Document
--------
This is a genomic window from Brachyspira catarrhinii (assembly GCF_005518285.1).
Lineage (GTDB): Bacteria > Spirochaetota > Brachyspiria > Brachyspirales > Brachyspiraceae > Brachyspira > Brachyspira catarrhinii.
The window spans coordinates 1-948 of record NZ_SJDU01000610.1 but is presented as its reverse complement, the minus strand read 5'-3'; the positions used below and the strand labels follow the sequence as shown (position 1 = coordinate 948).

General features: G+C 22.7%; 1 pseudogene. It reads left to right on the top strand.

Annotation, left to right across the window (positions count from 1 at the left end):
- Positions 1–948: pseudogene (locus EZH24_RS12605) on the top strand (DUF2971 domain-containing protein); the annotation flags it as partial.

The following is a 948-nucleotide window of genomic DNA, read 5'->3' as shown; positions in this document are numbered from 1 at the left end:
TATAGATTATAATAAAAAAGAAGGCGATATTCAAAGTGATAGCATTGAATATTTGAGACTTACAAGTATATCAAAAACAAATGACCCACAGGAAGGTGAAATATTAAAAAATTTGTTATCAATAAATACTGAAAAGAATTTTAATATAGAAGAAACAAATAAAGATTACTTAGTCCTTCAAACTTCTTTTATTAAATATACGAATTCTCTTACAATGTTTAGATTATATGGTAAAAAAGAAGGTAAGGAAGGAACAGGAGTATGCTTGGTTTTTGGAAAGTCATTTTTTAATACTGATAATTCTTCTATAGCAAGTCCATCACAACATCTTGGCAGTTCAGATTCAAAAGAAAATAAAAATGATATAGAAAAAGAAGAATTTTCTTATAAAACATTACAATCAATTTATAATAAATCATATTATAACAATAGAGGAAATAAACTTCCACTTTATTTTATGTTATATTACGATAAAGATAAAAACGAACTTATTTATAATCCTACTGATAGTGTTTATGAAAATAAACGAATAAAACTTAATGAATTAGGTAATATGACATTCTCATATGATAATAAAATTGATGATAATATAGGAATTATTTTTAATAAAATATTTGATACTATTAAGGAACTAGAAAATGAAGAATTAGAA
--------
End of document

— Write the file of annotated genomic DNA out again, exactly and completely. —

This is a genomic window from Brachyspira catarrhinii (assembly GCF_005518285.1).
Lineage (GTDB): Bacteria > Spirochaetota > Brachyspiria > Brachyspirales > Brachyspiraceae > Brachyspira > Brachyspira catarrhinii.
The window spans coordinates 1-948 of record NZ_SJDU01000610.1 but is presented as its reverse complement, the minus strand read 5'-3'; the positions used below and the strand labels follow the sequence as shown (position 1 = coordinate 948).

General features: G+C 22.7%; 1 pseudogene. It reads left to right on the top strand.

Annotation, left to right across the window (positions count from 1 at the left end):
- Positions 1–948: pseudogene (locus EZH24_RS12605) on the top strand (DUF2971 domain-containing protein); the annotation flags it as partial.

The following is a 948-nucleotide window of genomic DNA, read 5'->3' as shown; positions in this document are numbered from 1 at the left end:
TATAGATTATAATAAAAAAGAAGGCGATATTCAAAGTGATAGCATTGAATATTTGAGACTTACAAGTATATCAAAAACAAATGACCCACAGGAAGGTGAAATATTAAAAAATTTGTTATCAATAAATACTGAAAAGAATTTTAATATAGAAGAAACAAATAAAGATTACTTAGTCCTTCAAACTTCTTTTATTAAATATACGAATTCTCTTACAATGTTTAGATTATATGGTAAAAAAGAAGGTAAGGAAGGAACAGGAGTATGCTTGGTTTTTGGAAAGTCATTTTTTAATACTGATAATTCTTCTATAGCAAGTCCATCACAACATCTTGGCAGTTCAGATTCAAAAGAAAATAAAAATGATATAGAAAAAGAAGAATTTTCTTATAAAACATTACAATCAATTTATAATAAATCATATTATAACAATAGAGGAAATAAACTTCCACTTTATTTTATGTTATATTACGATAAAGATAAAAACGAACTTATTTATAATCCTACTGATAGTGTTTATGAAAATAAACGAATAAAACTTAATGAATTAGGTAATATGACATTCTCATATGATAATAAAATTGATGATAATATAGGAATTATTTTTAATAAAATATTTGATACTATTAAGGAACTAGAAAATGAAGAATTAGAA